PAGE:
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Starling - The Enigmatic Bird

Habitat and Distribution

Starlings, scientifically known as Sturnus vulgaris, are captivating birds with a wide distribution across various habitats around the world. In this article, we will delve into the habitat preferences and distribution patterns of starlings, shedding light on their adaptability and remarkable ability to thrive in diverse environments. 

Habitat Preferences
Starlings are highly adaptable birds, which contributes to their successful colonization of various regions. They are commonly found in both urban and rural landscapes, displaying a remarkable ability to adapt to different habitats. However, they do have some preferred habitats that meet their specific needs.
1- Open Fields and Meadows 

Starlings are often associated with open fields and meadows where they forage for insects, earthworms, and other invertebrates. These habitats provide ample opportunities for them to probe the ground with their sharp bills, extracting food from the soil. Additionally, open areas offer clear sightlines for their stunning aerial displays, known as murmurations. 

3- Woodlands and Forest Edges 

While starlings are primarily known for their affinity for open spaces, they can also be found in woodlands and forest edges. Here, they take advantage of the abundant food sources provided by trees, such as fruits, berries, and seeds. Woodlands with open clearings or edges provide a balance of shelter and food availability for starlings.
4- Urban and Suburban Environments
Starlings have adapted remarkably well to human-altered landscapes. Urban and suburban areas offer an abundance of food resources, including discarded food, fruit trees, and bird feeders. Buildings and structures also provide nesting sites, with starlings often utilizing gaps in eaves, crevices, and nest boxes.

Distribution Patterns
Starlings have a vast distribution range, spanning across Europe, Asia, North America, and parts of Africa. Originally native to Europe and Asia, they have been introduced to other regions, including Australia and New Zealand. Their successful colonization can be attributed to their adaptability, as well as intentional introductions by humans. 
In North America, starlings were introduced in the late 19th century by individuals who wanted to establish populations of all the birds mentioned in the works of William Shakespeare. Since then, they have thrived and expanded their range across the continent, becoming one of the most abundant bird species in many areas.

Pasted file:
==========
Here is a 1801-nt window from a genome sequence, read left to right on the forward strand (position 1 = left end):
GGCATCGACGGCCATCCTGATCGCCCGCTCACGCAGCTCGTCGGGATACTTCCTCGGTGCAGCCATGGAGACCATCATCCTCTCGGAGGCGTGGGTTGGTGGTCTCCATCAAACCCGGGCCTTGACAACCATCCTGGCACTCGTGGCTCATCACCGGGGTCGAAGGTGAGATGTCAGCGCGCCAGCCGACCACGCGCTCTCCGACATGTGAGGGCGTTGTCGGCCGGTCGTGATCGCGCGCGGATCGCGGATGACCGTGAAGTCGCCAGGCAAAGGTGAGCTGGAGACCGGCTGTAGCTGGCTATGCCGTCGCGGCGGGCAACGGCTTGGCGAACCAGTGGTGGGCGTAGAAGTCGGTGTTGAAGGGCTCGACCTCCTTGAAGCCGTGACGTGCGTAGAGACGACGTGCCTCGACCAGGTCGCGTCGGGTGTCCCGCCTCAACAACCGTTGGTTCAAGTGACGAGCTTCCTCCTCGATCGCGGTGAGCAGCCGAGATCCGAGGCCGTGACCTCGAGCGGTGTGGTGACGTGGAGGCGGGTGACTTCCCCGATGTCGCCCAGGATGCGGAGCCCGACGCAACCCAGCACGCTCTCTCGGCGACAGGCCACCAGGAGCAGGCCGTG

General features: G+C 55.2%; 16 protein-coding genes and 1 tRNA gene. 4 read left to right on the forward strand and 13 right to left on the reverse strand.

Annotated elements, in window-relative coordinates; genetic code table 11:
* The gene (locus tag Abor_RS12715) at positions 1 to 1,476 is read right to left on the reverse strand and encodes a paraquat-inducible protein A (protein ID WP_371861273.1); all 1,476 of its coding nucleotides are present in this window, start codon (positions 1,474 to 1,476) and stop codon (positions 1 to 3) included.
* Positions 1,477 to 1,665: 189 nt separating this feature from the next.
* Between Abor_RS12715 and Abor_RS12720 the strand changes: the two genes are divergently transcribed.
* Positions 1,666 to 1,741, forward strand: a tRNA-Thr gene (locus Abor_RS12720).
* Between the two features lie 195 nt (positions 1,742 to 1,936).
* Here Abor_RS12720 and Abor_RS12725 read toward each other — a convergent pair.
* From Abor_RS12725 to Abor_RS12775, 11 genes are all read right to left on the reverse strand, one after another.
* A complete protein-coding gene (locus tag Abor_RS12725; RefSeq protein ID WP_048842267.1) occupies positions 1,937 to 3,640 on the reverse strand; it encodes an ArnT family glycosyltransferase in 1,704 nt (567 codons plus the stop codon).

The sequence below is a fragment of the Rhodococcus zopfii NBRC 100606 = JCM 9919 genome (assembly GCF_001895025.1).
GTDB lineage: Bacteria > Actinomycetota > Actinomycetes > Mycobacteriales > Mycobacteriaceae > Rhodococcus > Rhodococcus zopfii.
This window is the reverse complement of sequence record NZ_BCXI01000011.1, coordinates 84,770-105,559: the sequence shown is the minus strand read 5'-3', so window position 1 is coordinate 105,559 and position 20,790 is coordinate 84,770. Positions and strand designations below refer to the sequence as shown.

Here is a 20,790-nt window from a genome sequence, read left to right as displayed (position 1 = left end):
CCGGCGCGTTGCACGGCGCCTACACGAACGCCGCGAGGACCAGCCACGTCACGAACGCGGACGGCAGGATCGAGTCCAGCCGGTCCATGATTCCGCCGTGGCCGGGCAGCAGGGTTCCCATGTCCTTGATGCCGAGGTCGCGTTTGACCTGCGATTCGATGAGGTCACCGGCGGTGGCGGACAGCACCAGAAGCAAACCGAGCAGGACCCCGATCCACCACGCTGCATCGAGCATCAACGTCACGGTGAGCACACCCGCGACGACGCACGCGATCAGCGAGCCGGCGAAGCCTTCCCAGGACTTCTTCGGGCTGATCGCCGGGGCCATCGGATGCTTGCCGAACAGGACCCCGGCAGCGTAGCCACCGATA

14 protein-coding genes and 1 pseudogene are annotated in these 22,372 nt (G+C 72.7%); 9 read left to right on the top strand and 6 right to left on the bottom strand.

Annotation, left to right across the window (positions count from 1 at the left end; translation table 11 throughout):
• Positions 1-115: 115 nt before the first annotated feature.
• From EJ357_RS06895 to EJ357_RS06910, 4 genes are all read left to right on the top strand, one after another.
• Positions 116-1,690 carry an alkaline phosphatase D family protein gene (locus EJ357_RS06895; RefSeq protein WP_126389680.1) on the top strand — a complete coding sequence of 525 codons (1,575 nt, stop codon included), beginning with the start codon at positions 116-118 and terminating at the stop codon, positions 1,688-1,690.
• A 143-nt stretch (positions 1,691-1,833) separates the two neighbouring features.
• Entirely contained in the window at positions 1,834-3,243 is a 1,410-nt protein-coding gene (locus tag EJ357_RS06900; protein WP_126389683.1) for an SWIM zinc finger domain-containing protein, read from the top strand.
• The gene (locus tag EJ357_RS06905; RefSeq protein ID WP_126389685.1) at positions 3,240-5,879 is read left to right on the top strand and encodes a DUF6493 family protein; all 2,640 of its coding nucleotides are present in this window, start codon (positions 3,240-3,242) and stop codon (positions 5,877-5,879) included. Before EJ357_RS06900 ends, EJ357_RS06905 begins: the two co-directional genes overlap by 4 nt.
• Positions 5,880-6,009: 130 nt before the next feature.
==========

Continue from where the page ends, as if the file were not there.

In Europe, starlings are widespread, occupying a variety of habitats from coastal regions to farmlands and urban centers. They are known for their large-scale migrations, with some populations traveling long distances to escape harsh winters or find suitable breeding grounds. 

Conservation Concerns
While starlings are not currently considered a conservation concern due to their large populations and adaptability, it is essential to recognize their impact on native bird species and ecosystems. In some regions, starlings can outcompete native cavity-nesting birds for nesting sites, potentially leading to declines in their populations. It is crucial to maintain a balance between the presence of starlings and the conservation of native bird species. 

The habitat preferences and distribution patterns of starlings highlight their adaptability and ability to thrive in various environments. From open fields to urban landscapes, these birds have successfully colonized diverse habitats around the world. Understanding their habitat requirements and impact on native species is crucial for maintaining a harmonious balance in our ecosystems. Whether you encounter starlings in rural or urban areas, their fascinating behaviors and remarkable adaptability make them a captivating species to observe and appreciate. 

Behavior and Characteristics of Starlings

Starling (Sturnus vulgaris )

a splendid starling bird

A species of small passerine bird of the sturnidae family, this large family includes 33 genera, representing 123 different species. Bird present on all continents except Antarctica. Renowned for its incredible vocal abilities, the starling is able to imitate other birds, but also the various surrounding noises.


The plumage of the male starling is generally shiny black, we observe different reflections that can be green, pink, blue, purple. The bird also has many small spots at the end of the feathers, on the neck, belly and torso, they can be brown or white. The eye is brown in color, its pointed brown beak, changing color during the breeding season, sporting a magnificent yellow color. We also observe a change in the color of the legs, usually brown, they become a reddish pink, probably an asset of seduction. The female, much duller, nevertheless has more spots, she is recognizable thanks to the white circle surrounding her eyes.


Height : 17 à 22 cm
Wingspan :  37 cm
Weight : entre 75 et 95 gr 
Longevity : 20 ans

Nesting et reproduction 
Nesting period: April to July
Number of broods: 2
Number of eggs: 4-8 eggs of 30 mm deep blue color
Brood length: 12-13 days
1st flight: 20-22 days


Being an omnivorous species, the starling feeds mainly on insects and fruit, which can cause a lot of damage in orchards. The adult bird is particularly fond of small invertebrates that it finds in the ground, such as snails, earthworms or even spiders. It can also feed on seeds and cereals depending on the season and the habitat. Young specimens feed mainly on tender parts of invertebrates before they can eat like adults. Starlings feed by forming huge aggregations at feeding sites.